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Paul Kaplan and Jackson Dunn

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The Problem of Explanation: Understanding the Scandal of Judicial Override in Capital Cases

In this article, the authors analyze the intertwined problems of judgment and explanation through a comprehensive study of judicial override opinions. Of the 33 states that employ capital punishment, three-Alabama, Delaware, and Florida-are unusual in that the final decision on the death sentence is made by the trial judge after a sentence recommendation from the jury (rather than ultimately by the jury, as in all other death penalty states). Although capital statutes in these states have passed constitutional muster, they remain controversial because in approximately 220 cases trial judges have overridden jury recommendations for life and sentenced defendants to death. These states require the judge to write a sentencing opinion explaining his or her findings on aggravation and mitigation. Unlike any other arena in the legal landscape of America’s death penalty, judge-overridden death sentences require something close to an explanation of the judgment. This study analyzes the total population of these opinions to study the problems of judgment and explanation by tracing the metaphysical, moral, and ideological aspects of what judges say when sentencing persons to death.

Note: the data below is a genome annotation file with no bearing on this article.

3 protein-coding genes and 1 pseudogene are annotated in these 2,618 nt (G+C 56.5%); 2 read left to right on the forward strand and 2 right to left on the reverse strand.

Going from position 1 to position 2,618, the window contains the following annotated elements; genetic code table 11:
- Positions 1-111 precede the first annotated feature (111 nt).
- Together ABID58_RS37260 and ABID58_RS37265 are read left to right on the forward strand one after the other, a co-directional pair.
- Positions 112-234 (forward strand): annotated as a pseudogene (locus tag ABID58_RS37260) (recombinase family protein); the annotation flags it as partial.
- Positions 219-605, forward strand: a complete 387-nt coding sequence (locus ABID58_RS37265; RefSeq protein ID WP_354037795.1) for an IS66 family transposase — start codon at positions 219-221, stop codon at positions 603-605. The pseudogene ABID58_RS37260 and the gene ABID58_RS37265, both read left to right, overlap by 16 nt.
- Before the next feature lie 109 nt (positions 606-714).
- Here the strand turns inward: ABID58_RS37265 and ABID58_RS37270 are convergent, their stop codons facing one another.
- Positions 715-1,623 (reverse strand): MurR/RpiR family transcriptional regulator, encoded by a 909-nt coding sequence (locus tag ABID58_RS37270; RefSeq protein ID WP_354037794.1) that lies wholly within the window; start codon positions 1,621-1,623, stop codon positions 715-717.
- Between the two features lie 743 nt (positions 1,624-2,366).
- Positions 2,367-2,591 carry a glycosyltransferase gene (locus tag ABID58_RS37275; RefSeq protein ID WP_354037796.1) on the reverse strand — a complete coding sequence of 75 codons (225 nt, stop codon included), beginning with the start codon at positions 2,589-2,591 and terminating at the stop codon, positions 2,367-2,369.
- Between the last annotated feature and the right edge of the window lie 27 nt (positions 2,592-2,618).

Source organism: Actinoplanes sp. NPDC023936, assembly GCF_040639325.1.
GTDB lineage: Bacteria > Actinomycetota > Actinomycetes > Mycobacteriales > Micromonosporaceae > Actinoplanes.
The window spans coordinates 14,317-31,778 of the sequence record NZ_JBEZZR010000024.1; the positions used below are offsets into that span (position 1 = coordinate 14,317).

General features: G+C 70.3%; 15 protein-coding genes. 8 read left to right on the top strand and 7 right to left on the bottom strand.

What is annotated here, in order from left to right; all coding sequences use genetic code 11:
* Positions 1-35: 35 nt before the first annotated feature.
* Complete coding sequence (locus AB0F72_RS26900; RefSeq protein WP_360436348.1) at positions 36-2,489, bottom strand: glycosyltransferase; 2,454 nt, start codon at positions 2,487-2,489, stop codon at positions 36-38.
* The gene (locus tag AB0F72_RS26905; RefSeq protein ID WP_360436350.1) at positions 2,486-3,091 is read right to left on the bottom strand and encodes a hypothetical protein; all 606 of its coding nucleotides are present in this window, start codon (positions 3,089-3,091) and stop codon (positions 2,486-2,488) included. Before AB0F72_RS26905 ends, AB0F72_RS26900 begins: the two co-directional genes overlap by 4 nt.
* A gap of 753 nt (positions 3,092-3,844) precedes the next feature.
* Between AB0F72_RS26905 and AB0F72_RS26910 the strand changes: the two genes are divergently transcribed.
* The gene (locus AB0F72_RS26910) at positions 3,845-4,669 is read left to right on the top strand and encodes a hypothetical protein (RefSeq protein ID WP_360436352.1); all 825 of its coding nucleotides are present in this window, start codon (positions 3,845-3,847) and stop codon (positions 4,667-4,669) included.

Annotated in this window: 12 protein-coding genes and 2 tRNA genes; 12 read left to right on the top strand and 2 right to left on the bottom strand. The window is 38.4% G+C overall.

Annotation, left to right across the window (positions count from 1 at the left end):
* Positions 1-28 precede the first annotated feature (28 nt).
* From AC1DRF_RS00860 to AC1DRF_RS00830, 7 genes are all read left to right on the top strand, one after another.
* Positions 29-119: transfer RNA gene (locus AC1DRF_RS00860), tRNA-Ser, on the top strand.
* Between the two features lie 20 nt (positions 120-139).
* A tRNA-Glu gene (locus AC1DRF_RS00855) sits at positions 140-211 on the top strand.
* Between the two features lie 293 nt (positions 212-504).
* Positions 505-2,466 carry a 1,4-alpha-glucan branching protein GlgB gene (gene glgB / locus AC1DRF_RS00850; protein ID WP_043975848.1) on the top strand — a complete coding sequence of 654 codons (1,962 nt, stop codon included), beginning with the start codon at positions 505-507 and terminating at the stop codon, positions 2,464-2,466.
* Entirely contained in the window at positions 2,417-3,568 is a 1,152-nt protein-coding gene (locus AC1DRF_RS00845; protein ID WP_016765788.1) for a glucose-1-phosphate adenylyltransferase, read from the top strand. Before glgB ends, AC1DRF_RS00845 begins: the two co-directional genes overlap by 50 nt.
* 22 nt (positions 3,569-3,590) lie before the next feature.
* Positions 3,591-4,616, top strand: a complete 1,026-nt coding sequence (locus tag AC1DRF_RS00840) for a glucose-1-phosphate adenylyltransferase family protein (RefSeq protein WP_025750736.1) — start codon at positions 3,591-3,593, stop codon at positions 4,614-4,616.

death penalty, judicial role, criminal sentencing

Citation: Social Justice Vol. 43, No. 1 (2016): 23-49

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